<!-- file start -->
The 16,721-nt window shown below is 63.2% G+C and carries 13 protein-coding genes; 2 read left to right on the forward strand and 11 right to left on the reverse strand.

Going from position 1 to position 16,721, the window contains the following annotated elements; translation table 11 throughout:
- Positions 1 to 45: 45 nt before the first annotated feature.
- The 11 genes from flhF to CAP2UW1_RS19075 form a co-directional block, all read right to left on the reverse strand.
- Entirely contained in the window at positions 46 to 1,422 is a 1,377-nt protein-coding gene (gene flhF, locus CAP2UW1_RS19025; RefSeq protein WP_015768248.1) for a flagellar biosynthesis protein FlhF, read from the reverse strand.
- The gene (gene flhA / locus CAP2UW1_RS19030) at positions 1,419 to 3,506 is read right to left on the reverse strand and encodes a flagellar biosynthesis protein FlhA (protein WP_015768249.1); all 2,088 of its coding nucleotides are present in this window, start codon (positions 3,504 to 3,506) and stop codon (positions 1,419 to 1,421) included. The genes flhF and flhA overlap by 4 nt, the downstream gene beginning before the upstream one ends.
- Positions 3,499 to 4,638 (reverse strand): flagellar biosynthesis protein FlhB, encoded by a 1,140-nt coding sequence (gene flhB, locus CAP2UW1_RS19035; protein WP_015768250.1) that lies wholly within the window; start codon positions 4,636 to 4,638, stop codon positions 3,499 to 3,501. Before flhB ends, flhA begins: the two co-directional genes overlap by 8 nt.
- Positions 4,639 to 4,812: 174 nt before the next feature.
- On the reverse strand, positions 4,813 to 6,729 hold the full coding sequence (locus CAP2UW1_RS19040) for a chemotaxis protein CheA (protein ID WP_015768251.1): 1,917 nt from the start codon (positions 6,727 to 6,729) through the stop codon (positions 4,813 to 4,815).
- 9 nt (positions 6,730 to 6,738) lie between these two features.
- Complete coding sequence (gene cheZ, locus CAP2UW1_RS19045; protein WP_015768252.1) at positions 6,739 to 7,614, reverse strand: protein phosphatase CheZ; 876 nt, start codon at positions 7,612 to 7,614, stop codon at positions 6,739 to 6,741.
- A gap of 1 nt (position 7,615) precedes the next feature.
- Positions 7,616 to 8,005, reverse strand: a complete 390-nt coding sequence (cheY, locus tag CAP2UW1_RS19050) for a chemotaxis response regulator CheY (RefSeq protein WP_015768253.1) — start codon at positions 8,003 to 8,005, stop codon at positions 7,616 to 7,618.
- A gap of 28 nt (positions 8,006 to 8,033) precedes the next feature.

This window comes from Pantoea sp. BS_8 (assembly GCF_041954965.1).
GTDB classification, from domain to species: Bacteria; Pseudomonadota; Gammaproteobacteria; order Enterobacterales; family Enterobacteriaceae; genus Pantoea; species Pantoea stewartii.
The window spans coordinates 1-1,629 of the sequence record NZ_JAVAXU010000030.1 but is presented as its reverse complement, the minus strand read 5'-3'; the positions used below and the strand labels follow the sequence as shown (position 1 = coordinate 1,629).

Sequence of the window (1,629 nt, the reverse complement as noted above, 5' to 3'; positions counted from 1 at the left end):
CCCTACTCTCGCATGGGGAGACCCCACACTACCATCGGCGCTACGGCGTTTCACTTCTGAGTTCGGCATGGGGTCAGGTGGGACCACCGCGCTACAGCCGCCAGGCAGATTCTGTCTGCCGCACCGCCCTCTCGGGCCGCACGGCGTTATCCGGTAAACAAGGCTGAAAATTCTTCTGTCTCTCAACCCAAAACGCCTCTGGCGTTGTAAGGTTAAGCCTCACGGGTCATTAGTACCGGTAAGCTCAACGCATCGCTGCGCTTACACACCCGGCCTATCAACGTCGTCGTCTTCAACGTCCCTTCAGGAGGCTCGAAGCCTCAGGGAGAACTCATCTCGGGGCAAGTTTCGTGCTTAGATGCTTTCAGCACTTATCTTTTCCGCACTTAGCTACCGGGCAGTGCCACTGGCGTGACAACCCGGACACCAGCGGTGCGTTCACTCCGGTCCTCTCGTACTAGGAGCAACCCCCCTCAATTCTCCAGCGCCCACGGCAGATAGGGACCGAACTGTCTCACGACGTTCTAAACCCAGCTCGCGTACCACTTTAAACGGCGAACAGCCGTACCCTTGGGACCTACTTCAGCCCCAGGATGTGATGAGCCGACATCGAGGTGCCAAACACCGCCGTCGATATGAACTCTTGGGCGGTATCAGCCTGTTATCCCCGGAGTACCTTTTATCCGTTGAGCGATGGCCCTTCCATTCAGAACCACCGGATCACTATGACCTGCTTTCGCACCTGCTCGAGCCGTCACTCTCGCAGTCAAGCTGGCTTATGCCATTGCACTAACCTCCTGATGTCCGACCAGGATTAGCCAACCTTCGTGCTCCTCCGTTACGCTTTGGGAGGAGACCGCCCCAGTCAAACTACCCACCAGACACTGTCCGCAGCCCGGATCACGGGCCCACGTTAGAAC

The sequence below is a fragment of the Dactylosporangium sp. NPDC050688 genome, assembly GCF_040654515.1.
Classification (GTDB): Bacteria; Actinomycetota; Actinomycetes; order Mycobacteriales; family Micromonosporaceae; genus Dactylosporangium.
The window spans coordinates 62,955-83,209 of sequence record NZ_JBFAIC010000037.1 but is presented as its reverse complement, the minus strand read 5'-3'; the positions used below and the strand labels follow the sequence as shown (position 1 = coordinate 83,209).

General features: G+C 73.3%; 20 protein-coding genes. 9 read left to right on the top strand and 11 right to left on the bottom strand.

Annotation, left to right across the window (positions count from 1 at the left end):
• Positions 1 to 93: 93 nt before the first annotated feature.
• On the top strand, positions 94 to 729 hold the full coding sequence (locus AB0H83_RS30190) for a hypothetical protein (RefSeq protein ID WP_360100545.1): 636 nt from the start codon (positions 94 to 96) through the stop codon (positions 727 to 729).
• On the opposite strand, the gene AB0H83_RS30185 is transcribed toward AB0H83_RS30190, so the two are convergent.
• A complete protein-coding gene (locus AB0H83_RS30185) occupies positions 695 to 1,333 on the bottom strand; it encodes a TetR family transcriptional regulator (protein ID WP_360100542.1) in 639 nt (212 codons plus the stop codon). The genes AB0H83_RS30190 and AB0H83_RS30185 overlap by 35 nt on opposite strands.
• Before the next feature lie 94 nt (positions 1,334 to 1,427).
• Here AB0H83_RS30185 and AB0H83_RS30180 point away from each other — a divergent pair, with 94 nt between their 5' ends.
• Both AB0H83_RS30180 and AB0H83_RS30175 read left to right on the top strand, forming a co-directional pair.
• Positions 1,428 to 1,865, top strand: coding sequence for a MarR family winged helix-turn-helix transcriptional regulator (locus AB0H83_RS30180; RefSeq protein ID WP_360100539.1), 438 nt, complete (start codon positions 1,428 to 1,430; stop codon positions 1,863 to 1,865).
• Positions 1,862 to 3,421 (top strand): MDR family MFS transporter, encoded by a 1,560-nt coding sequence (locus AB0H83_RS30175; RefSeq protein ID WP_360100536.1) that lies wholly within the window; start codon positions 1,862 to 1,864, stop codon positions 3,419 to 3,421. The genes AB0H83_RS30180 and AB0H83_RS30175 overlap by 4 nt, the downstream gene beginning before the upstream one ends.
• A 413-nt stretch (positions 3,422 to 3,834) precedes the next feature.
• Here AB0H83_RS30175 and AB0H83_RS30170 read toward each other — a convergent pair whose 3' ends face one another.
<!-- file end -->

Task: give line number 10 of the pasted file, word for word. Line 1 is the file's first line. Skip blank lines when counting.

- 9 nt (positions 6,730 to 6,738) lie between these two features.